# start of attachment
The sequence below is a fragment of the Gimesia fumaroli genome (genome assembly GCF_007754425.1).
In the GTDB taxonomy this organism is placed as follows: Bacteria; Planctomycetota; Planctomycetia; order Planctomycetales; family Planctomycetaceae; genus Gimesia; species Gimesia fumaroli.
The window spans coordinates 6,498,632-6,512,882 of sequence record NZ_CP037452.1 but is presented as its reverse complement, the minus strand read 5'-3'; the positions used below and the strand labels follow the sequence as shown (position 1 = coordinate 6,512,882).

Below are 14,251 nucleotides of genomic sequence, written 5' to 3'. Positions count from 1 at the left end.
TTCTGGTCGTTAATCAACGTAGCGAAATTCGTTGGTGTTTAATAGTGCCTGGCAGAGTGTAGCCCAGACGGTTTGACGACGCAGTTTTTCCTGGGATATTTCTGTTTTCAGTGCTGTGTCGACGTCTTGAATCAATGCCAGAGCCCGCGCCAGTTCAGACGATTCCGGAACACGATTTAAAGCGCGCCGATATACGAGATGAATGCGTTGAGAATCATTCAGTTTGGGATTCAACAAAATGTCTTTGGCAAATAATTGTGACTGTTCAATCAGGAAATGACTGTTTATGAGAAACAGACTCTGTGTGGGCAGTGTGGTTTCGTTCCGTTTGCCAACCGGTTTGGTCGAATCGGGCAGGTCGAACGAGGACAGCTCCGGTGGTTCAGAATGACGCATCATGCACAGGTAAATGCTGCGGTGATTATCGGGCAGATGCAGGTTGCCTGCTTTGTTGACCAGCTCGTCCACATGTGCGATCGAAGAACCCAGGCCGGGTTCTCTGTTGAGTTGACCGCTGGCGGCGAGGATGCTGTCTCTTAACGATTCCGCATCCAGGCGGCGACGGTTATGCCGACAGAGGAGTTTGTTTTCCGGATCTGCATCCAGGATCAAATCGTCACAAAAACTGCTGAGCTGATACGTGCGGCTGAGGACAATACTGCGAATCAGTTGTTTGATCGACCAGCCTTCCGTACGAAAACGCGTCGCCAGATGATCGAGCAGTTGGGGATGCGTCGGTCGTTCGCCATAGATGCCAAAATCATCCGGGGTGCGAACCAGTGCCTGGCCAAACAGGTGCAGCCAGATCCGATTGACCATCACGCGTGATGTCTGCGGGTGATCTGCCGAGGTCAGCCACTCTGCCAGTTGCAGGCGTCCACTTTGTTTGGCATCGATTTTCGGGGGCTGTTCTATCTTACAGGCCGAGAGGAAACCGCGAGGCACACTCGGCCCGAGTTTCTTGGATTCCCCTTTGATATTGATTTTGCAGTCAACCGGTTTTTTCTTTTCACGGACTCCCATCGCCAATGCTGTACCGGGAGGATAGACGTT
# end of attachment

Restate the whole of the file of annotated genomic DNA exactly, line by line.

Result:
The sequence below is a fragment of the Gimesia fumaroli genome (genome assembly GCF_007754425.1).
In the GTDB taxonomy this organism is placed as follows: Bacteria; Planctomycetota; Planctomycetia; order Planctomycetales; family Planctomycetaceae; genus Gimesia; species Gimesia fumaroli.
The window spans coordinates 6,498,632-6,512,882 of sequence record NZ_CP037452.1 but is presented as its reverse complement, the minus strand read 5'-3'; the positions used below and the strand labels follow the sequence as shown (position 1 = coordinate 6,512,882).

Below are 14,251 nucleotides of genomic sequence, written 5' to 3'. Positions count from 1 at the left end.
TTCTGGTCGTTAATCAACGTAGCGAAATTCGTTGGTGTTTAATAGTGCCTGGCAGAGTGTAGCCCAGACGGTTTGACGACGCAGTTTTTCCTGGGATATTTCTGTTTTCAGTGCTGTGTCGACGTCTTGAATCAATGCCAGAGCCCGCGCCAGTTCAGACGATTCCGGAACACGATTTAAAGCGCGCCGATATACGAGATGAATGCGTTGAGAATCATTCAGTTTGGGATTCAACAAAATGTCTTTGGCAAATAATTGTGACTGTTCAATCAGGAAATGACTGTTTATGAGAAACAGACTCTGTGTGGGCAGTGTGGTTTCGTTCCGTTTGCCAACCGGTTTGGTCGAATCGGGCAGGTCGAACGAGGACAGCTCCGGTGGTTCAGAATGACGCATCATGCACAGGTAAATGCTGCGGTGATTATCGGGCAGATGCAGGTTGCCTGCTTTGTTGACCAGCTCGTCCACATGTGCGATCGAAGAACCCAGGCCGGGTTCTCTGTTGAGTTGACCGCTGGCGGCGAGGATGCTGTCTCTTAACGATTCCGCATCCAGGCGGCGACGGTTATGCCGACAGAGGAGTTTGTTTTCCGGATCTGCATCCAGGATCAAATCGTCACAAAAACTGCTGAGCTGATACGTGCGGCTGAGGACAATACTGCGAATCAGTTGTTTGATCGACCAGCCTTCCGTACGAAAACGCGTCGCCAGATGATCGAGCAGTTGGGGATGCGTCGGTCGTTCGCCATAGATGCCAAAATCATCCGGGGTGCGAACCAGTGCCTGGCCAAACAGGTGCAGCCAGATCCGATTGACCATCACGCGTGATGTCTGCGGGTGATCTGCCGAGGTCAGCCACTCTGCCAGTTGCAGGCGTCCACTTTGTTTGGCATCGATTTTCGGGGGCTGTTCTATCTTACAGGCCGAGAGGAAACCGCGAGGCACACTCGGCCCGAGTTTCTTGGATTCCCCTTTGATATTGATTTTGCAGTCAACCGGTTTTTTCTTTTCACGGACTCCCATCGCCAATGCTGTACCGGGAGGATAGACGTT